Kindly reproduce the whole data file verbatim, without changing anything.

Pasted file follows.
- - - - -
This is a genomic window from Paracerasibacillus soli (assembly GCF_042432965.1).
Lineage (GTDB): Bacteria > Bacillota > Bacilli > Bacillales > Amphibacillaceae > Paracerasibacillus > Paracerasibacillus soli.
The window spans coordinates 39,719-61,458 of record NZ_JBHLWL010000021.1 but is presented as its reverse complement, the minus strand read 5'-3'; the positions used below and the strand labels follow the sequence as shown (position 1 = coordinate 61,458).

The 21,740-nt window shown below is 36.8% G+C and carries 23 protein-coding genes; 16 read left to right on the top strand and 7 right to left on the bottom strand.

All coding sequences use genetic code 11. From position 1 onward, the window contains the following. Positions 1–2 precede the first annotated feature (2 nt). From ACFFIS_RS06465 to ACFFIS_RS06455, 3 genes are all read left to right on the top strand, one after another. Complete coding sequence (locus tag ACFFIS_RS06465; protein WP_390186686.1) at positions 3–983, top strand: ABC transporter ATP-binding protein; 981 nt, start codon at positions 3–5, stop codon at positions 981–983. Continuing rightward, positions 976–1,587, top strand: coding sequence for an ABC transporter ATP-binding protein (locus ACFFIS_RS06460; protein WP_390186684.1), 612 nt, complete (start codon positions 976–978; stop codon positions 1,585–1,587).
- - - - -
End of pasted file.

This is a genomic window from Paracerasibacillus soli (assembly GCF_042432965.1).
Lineage (GTDB): Bacteria > Bacillota > Bacilli > Bacillales > Amphibacillaceae > Paracerasibacillus > Paracerasibacillus soli.
The window spans coordinates 39,719-61,458 of record NZ_JBHLWL010000021.1 but is presented as its reverse complement, the minus strand read 5'-3'; the positions used below and the strand labels follow the sequence as shown (position 1 = coordinate 61,458).

The 21,740-nt window shown below is 36.8% G+C and carries 23 protein-coding genes; 16 read left to right on the top strand and 7 right to left on the bottom strand.

All coding sequences use genetic code 11. From position 1 onward, the window contains the following. Positions 1–2 precede the first annotated feature (2 nt). From ACFFIS_RS06465 to ACFFIS_RS06455, 3 genes are all read left to right on the top strand, one after another. Complete coding sequence (locus tag ACFFIS_RS06465; protein WP_390186686.1) at positions 3–983, top strand: ABC transporter ATP-binding protein; 981 nt, start codon at positions 3–5, stop codon at positions 981–983. Continuing rightward, positions 976–1,587, top strand: coding sequence for an ABC transporter ATP-binding protein (locus ACFFIS_RS06460; protein WP_390186684.1), 612 nt, complete (start codon positions 976–978; stop codon positions 1,585–1,587).